Phil America asks Nicholas Lozito about his mission to find fair trade in the tea business.
Nicholas Lozito- Misty Peak Teas was really a product of my desire to share things that I love with others. I believe we all have this in us; that desire to hand someone a book we enjoyed or take a friend to our favorite restaurant. When I first went to China, I was merely a tourist looking for good tea to drink; never did I think I would get the chance to sit with a tea farmer. Long story short, I met a young farmer while lost in his village and he poured me his tea. That night ended up turning into years of living on his farm and learning all I could about Pu’er Tea—the world’s first tea that is picked from the oldest tea trees on Earth.
PA- So what made you want to start selling it? What made you think you could translate this ancient drink to American culture?
NL- Right before arriving in China, I finished a year of silent meditation and returned to America to try to teach friends about the value of sitting quietly, all with little results. The first evening the farmer and myself drank tea together, I knew this was something special, something I could share. With that desire to share and make silence, health, and understanding accessible through a cup instead of a meditation pillow, Misty Peak Teas was born.
PA- What is your take on the Fair Trade industry?
NL- The legal definition of Fair Trade and the moral definition of Fair Trade are most certainly different. There is far too much injustice in the labor world, especially involving how we treat those whom we are trading and working with. Through tea, I have been able to meet seasonal tea pickers(even small farmers often hire hundreds for the Spring pickings), and many are paid below average simply because the supply of those workers is so vast during these seasons. When it comes time for the company to get certified as “fair trade”, they jump through the hoops, or loopholes, of that Certification Company prior to being able to use their logo; once money and time is spent, a high resolution image of the logo is sent to the company. Fair Trade is basically a marketing organization. Of course, this stamp gives peace of mind to consumers, but “fair” is classified as a rate just-above what they are already being paid; instead of $10 per kilo it could be $11 per kilo. (see http://www.economist.com/blogs/baobab/2014/05/agriculture-ethiopia-and-uganda).
PA- That makes a lot of sense. So, how does that factor in to the tea business?
NL- Tea so often comes from developing countries that is home to farmers who only have one crop; so when the organizations come in with US Dollars, it hard for the farmer to turn down lump sums, even if he could get a higher value on the open market. Obviously, this stamp doesn’t ensure quality or taste of any kind either, yet it still catches a higher price tag. Fair Trade at Misty Peak Teas is not just about making sure the trade is fair, it is about empowering the farmer and showing the other villagers that they too can ask for more for their tea. We do everything in our power to be more than fair, paying 20% more than the local market’s value for crops of Pu’er to ensure the family is going to be well off and to ensure the quality of tea for the next season.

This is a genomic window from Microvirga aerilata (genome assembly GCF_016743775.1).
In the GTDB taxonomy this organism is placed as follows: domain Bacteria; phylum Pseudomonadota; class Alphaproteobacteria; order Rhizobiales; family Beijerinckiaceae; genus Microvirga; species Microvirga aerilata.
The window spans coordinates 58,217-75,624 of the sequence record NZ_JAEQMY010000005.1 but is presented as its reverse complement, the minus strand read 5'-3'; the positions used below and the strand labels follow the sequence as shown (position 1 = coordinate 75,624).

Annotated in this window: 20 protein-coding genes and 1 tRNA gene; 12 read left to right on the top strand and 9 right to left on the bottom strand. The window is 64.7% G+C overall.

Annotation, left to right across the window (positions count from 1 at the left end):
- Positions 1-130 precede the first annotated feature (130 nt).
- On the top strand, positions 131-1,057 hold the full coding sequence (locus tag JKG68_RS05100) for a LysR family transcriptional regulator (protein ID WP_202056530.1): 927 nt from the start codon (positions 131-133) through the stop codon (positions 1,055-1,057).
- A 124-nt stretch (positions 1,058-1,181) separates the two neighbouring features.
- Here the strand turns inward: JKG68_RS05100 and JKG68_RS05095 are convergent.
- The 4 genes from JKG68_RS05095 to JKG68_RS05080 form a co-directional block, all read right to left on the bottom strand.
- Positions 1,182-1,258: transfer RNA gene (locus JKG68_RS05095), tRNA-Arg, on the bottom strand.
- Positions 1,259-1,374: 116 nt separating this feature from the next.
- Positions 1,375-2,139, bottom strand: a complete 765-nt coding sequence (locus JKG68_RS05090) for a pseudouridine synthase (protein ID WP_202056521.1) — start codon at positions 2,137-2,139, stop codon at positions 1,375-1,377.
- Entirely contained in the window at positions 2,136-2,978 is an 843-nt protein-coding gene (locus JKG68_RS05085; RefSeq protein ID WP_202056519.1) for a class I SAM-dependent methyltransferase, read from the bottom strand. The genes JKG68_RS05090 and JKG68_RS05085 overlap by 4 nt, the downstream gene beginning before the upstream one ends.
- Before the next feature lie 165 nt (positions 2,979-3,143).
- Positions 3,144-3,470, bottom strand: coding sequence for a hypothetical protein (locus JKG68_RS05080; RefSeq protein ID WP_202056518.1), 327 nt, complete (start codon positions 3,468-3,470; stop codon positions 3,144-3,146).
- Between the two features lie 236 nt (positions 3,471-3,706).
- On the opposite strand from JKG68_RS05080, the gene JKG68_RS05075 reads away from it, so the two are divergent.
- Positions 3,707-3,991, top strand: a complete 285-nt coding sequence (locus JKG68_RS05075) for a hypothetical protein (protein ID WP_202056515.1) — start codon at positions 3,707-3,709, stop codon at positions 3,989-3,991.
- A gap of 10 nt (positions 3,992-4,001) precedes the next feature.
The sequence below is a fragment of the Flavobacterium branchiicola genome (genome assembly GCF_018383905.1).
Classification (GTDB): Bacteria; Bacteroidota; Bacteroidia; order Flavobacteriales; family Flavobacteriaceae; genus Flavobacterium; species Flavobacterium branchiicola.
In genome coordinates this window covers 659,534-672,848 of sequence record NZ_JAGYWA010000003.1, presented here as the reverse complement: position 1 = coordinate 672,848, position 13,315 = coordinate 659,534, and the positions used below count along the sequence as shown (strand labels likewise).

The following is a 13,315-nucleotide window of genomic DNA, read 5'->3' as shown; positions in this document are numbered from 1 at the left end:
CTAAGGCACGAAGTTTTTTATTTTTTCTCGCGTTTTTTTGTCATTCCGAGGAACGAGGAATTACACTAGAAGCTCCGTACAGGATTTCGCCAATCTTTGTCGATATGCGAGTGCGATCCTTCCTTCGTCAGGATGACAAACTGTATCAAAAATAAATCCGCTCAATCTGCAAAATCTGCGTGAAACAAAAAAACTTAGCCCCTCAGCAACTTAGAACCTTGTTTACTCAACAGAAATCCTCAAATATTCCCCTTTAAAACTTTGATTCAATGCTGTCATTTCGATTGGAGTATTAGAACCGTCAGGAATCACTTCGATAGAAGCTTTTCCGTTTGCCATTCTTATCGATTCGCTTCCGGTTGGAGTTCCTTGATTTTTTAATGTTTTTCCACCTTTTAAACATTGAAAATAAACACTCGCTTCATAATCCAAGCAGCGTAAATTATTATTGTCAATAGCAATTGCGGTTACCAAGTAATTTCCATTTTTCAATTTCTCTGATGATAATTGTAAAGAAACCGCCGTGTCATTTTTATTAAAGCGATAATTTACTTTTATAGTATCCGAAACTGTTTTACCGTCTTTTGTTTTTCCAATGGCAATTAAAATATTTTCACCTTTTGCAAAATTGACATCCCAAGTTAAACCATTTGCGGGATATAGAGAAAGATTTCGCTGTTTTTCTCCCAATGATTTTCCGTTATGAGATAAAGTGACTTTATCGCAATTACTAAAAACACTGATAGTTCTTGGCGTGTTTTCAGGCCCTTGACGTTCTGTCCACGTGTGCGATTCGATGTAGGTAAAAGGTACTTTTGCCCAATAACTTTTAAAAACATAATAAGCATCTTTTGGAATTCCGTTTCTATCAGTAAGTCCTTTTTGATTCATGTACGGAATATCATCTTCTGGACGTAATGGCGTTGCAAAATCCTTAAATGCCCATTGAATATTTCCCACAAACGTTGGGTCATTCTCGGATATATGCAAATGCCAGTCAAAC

PA- How is your take on Fair Trade different?
NL- Victor Hugo once said, “Being good is easy, what is difficult is being just.” As we have been recognized as having one of the finest raw puers in The West, quality was the easy part for us. With any commodity, quality is not in the sellers’ hands, it is in the producers’.
If I had exchanged money with the farmer and parted ways, Misty Peak Teas would have never been. Fair Trade is about building relationships, with the company and the farmer, but also, in our case, with the consumer and the farmer. We publish pictures, interviews, videos, and the biography of the family of three–father, mother, and son– and know that we are being held accountable to treat this family fair and treat them as we would want to be treated if others came to us for a commodity we possessed. In tea, there are a few wholesalers at the top who supply the majority of all teashops and tea companies. These mega wholesalers go through the work to get the certifications, then the little guys simply buy that tea from the big guys and rebrand it as their own. With this, you have literally hundreds of tea companies, many of them selling the same tea.
Tea Companies are selling themselves short by eliminating the story of their teas; at Misty Peak Teas we share the story at every opportunity because the story of the tea and the family make the tea more enjoyable and it allows that connection that is not just fair, it is what tea is all about. I feel that others should be more transparent and be an advocate for the farmers they are working with. I have decided against the seal of approval from the big Fair Trade organizations for now because I am not a middleman between the farmer and the consumer; I am a representative for a family who, for generations, has dedicated their life to mastering Pu’er Tea, to enjoy and to share.